Director Ang Lee and writer-producer James Schamus are one of industry's inspiring pairs. Over 22 years, they've worked on nine out of Lee's 12 feature films together, everything from the director's 1992 debut "Pushing Hands" to "Crouching Tiger, Hidden Dragon" to "Hulk" to the little seen "Taking Woodstock." But the relationship doesn't define them — they're two distinct voices approaching the film business from their personal experiences. Case in point: This week, Ang Lee signed on to helm a biting war drama for Sony while Schamus cut the artistic ambition of screenwriters off at the knees.

Deadline reports that Lee is onboard to direct an adaptation of Ben Fountain’s novel "Billy Lynn’s Long Halftime Walk" for Tom Rothman's TriStar Pictures and Film4. Described as "a razor-sharp satire set in Texas during America's war in Iraq," the book follows the title character during a media-friendly "Victory Tour" that takes him to a Dallas Cowboys halftime show. Simon Beaufoy ("Slumdog Millionaire," "127 Hours") wrote the dramedy, which frames the story around the Thanksgiving Day game with flashbacks to Billy's time in the platoon.

Meanwhile, Schamus kicked off BAFTA’s 2014 Screenwriters’ Lectures on Thursday with potent remarks on the state of the industry. The former Focus Features CEO put it bluntly: Hollywood is not American. "Its revenues are only 30 to 40 percent American," he told the audience [via Deadline]. "Its primary purpose right now is to make movies that 20-year-old Chinese people want to see."

More startling were Schamus' views on the screenwriting craft — which he doesn't consider an art. “While we ask for respect as artists, we really don’t know what we mean by art," he said. Schamus compared it to other crafts: Unlike a play, audiences don't walk out complaining about the screenplay. No one would write a poem "on spec." According to Schamus, screenwriters don't pen art, they write “124 pages of begging for money and attention.”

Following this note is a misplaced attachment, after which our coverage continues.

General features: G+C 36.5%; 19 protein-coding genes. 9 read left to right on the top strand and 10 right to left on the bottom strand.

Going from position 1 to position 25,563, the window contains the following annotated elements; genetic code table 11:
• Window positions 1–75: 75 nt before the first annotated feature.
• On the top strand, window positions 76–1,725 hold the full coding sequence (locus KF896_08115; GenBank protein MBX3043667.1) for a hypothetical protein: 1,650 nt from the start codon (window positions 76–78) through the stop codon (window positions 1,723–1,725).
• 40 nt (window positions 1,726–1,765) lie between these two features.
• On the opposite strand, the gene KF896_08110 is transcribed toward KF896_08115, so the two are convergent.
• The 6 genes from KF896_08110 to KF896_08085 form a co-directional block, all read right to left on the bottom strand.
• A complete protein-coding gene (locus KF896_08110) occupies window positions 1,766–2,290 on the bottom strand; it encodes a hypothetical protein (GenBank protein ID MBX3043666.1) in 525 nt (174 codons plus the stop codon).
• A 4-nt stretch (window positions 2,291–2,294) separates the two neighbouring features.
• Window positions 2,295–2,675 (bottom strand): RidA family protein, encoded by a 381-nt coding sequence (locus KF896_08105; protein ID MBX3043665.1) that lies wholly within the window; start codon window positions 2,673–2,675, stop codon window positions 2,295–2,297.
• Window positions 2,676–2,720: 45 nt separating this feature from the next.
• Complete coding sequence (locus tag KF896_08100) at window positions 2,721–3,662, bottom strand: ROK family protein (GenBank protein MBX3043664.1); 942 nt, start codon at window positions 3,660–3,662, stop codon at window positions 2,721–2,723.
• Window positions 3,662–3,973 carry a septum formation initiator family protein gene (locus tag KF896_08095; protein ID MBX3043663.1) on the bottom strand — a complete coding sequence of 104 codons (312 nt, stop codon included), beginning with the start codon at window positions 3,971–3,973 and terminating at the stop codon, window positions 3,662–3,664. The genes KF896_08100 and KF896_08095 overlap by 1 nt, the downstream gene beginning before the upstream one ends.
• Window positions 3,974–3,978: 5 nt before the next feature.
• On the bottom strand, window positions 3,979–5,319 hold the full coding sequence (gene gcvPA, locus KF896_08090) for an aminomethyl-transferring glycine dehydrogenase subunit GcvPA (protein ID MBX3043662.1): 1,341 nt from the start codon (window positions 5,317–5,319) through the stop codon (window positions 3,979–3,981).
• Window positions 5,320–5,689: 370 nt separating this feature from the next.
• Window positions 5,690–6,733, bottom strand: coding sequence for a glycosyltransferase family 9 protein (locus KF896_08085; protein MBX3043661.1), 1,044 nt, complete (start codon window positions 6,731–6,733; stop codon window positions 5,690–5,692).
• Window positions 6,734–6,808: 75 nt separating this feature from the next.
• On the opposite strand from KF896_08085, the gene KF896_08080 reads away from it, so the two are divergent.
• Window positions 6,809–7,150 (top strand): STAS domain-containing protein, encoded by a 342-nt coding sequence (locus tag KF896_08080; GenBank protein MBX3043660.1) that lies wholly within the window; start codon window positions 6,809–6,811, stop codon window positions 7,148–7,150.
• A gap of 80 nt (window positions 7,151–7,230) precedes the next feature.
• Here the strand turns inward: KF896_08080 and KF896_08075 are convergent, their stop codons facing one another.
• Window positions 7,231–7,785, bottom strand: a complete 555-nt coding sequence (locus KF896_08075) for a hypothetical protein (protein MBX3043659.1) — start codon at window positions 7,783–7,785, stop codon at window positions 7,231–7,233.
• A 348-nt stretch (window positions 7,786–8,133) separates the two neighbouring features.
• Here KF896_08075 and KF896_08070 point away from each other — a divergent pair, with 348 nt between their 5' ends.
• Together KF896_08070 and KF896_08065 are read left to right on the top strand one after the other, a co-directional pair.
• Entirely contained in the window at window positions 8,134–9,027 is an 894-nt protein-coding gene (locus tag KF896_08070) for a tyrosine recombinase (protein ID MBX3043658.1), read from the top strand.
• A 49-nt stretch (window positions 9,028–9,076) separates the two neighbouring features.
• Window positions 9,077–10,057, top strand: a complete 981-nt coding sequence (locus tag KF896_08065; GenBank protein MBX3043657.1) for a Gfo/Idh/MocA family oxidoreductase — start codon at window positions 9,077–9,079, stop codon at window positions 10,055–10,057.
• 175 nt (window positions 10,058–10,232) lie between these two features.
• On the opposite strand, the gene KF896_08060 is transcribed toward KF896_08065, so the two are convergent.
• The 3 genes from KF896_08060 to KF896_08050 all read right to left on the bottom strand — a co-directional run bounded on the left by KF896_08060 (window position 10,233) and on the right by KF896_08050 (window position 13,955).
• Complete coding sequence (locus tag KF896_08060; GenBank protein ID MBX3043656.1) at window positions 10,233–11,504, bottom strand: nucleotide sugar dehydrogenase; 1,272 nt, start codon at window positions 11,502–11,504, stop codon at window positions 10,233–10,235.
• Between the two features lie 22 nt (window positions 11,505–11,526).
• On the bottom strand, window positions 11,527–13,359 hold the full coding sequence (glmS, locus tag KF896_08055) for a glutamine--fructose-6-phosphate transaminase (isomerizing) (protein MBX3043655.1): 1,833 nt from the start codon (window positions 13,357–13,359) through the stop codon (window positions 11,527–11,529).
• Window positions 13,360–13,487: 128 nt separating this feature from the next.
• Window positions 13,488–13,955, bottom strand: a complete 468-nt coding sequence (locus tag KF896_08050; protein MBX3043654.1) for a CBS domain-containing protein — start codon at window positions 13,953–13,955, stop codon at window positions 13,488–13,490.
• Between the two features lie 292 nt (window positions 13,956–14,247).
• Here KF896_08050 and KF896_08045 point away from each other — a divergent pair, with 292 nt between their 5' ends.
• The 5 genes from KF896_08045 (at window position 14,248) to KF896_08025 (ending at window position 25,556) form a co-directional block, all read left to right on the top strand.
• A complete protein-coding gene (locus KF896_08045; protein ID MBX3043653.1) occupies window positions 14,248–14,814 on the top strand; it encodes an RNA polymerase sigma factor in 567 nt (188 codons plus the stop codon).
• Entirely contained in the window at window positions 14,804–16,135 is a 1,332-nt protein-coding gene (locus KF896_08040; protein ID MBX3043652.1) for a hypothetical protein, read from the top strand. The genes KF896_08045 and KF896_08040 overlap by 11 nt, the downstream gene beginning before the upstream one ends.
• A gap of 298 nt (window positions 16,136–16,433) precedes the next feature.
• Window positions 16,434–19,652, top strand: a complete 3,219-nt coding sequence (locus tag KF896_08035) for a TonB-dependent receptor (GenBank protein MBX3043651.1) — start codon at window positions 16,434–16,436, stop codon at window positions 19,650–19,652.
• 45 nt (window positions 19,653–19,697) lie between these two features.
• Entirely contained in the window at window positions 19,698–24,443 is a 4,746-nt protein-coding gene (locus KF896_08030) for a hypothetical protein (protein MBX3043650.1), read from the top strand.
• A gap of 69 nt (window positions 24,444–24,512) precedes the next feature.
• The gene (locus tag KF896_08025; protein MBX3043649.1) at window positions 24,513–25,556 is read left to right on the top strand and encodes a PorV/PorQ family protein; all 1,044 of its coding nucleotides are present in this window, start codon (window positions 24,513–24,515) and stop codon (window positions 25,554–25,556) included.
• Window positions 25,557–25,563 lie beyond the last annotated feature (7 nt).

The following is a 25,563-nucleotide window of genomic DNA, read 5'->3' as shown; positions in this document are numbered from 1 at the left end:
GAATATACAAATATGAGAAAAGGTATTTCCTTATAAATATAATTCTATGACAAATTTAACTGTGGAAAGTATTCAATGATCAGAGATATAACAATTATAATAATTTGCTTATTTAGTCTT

The producer in Schamus attempted to justify the position. “The work that we do [as writers] is work that creates, inspires, catalyzes and motivates, but just as importantly, it’s the grounds under which the control, the money, the executives intervene in the most effective way.” Cynicism singed the insightful lecture. Schamus' advice to the next generation? “If you’re an aspiring screenwriter who’s not already screenwriting, you’re probably not an aspiring screenwriter."

Fans of the Lee/Schamus collaboration shouldn't be too down. Lee will move into production on "Billy Lynn's" in the spring, Schamus is writing an adaptation of Reza Aslan’s somewhat controversial "Zealot: The Life And Times Of Jesus Of Nazareth" for "Harry Potter" producer David Heyman, and the pair, as director and producer, are currently developing a 3D boxing picture written by Peter Morgan ("Frost/Nixon") about Muhammad Ali and Joe Frazier's "Thrilla In Manila" fight. Word is the screenplay isn't a work of art, but the end result very well could be.

Matt Patches is a writer and reporter based in New York. His work has appeared on Grantland, New York Magazine's Vulture,, and The Hollywood Reporter. He thinks Groundhog Day is perfect.